My mother was a teacher so my brother and I would spend hours after school each day as she finished up her grading and prepwork. I remember filling a huge chalkboard with elaborate drawings of princess dresses and of cloud cities (inspired by star wars). I loved the ability to draw lots and draw big. My mother says the drawings were always very detailed. I still like to draw big, but I enjoy my detail work too. The wire uses the same big movements to sculpt as my drawing and the stitching I add allows me to calm down and focus in on details.

Did your creative habits make a smooth transition into your adult life?  What did the evolution look like? 

Actually I had a lot of starts and stops with a ton of teenage angst thrown in. I drew from the time I was little and as I grew my drawings would evolve. First the princess dresses, then landscapes, then mountains, waterfalls, and trees, all the while they became more and more detailed. When I had hard things happen, or something about life confused me I would go back to those same inspirations; mountains, waterfalls, and trees. I processed everything through my art and things would make sense for a little while. I also thought of my ability to create art as something that was unique to me and helped me get through the horrible self- hating teenage years. Then when I got a job after college I used my art skills daily to design flowers but didn’t have the energy to create at home too.

If you had a creative hiatus, what event/circumstance brought you back to your creative lifestyle? 

When my son was born I went into a big depression and both my mom and my husband encouraged me to do art again. I felt God answered my “what do I do now?” prayer by handing me the wire and fabric.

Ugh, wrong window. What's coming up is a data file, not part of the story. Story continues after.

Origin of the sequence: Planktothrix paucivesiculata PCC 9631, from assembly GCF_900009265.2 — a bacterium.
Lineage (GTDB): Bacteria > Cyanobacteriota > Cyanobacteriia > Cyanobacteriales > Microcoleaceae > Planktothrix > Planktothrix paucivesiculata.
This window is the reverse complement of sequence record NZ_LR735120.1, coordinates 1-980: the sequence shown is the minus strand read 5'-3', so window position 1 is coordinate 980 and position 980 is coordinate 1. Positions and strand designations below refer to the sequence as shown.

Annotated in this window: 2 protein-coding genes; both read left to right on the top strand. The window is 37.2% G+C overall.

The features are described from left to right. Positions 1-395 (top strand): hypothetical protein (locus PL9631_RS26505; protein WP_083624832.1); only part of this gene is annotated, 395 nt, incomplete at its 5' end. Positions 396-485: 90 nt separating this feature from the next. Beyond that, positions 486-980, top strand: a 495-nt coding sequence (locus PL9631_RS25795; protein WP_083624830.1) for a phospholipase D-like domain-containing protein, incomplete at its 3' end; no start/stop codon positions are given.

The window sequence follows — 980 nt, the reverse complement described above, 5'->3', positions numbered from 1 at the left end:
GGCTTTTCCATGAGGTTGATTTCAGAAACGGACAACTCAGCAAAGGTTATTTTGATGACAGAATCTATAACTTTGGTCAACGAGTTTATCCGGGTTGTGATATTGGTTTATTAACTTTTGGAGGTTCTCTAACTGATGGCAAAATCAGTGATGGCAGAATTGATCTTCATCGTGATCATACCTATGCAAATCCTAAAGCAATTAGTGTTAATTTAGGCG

How has GOD been a part of your creative process/lifestyle? 

I see the Holy Spirit as whispering in my ear. All the creative choices I make from what color to use, to what I paint or sculpt are inspired and I truly feel that inspiration comes from God. I tried creating from me and I felt empty, I need God to fill me. He does that through my time with nature, through my love of flowers, trips to the quilt store, or the quiet times when I sketch.

 CLICK HERE to purchase the e-book of this Interview series for $4.99

Thursday, July 7, 2011

That Time Alone is Essential to Your Creative Spirit


“Be ruthless about protecting writing days, i.e., do not cave in to endless requests to have "essential" and "long overdue" meetings on those days. The funny thing is that, although writing has been my actual job for several years now, I still seem to have to fight for time in which to do it. Some people do not seem to grasp that I still have to sit down in peace and write the books, apparently believing that they pop up like mushrooms without my connivance. I must therefore guard the time allotted to writing as a Hungarian Horntail guards its firstborn egg.”
J.K. Rowling